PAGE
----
It's been that sort of season. On May 20 he became the first player to hit a grand slam in each game of a doubleheader. (He had 13 career slams through Sunday, tying him with the Cleveland Indians' Harold Baines for the most among active players, in just 122 at bats with the bases loaded.) His team-leading 104 RBIs left him within range of the Mets' record of 117, shared by Bernard Gilkey and Howard Johnson. All that success has made him happy to have turned down offers from Valentine and friend Tony Gwynn to provide him with videotapes over the winter to bone up on National League pitchers. "Not knowing a lot about them has made me simplify things," he says. "In the past I would have said something like, 'This guy is going to throw me a changeup on 2 and 0.' But now I don't have any buildup of knowledge. No expectations. Now it's real simple: See the ball and hit it. It's worked."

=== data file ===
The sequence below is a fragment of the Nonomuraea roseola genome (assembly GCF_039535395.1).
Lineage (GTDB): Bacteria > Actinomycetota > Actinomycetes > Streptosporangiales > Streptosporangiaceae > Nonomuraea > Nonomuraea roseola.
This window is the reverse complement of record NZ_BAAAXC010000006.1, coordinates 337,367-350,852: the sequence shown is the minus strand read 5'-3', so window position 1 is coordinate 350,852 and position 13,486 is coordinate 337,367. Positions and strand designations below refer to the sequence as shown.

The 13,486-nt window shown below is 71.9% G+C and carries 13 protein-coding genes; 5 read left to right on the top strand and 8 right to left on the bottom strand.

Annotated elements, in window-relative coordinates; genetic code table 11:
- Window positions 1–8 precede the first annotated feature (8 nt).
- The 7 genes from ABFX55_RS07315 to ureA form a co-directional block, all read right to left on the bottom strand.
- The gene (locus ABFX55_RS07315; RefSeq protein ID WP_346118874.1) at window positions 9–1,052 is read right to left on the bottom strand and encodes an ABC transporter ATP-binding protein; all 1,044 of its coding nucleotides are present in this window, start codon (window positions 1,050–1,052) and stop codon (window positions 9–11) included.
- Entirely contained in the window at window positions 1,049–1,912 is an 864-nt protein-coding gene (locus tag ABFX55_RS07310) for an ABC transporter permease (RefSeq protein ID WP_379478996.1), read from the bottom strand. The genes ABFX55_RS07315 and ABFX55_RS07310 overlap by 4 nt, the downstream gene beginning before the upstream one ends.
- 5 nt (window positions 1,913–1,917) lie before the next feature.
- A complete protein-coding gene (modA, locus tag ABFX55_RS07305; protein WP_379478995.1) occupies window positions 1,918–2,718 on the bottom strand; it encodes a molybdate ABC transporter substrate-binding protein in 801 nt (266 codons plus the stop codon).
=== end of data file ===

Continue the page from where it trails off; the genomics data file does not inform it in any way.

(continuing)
The ease of Ventura's transition to a new club and new league, however, may have been best exemplified last week, when the Astros' Craig Biggio dropped a near textbook bunt down the third base line. After a bare-handed pickup, Ventura threw the speedy Biggio out by a full, lunging stride.
How did he do it? Timing. Ventura broke for the bunt even before it came off the bat. He knew Biggio was bunting at almost the same instant Biggio himself knew. "It's hard to describe, but it's a look in the eye and a subtle change in the body language," Ventura says. "It's very, very difficult for a hitter not to change his routine in even the slightest way if he's going to bunt. Robbie Alomar's the best at disguising it. He can take a peek at me while the pitcher is in the middle of his windup. But almost all guys change something. I saw something with Biggio."
Said an exasperated Biggio, "I thought at worst it would be a bang-bang play. He got me easy. I couldn't believe it. That guy is awesome. You've got to be perfect to get one down on him."
Try as they might, opponents are learning it is difficult to get anything past Ventura and the rest of the Mets' infield.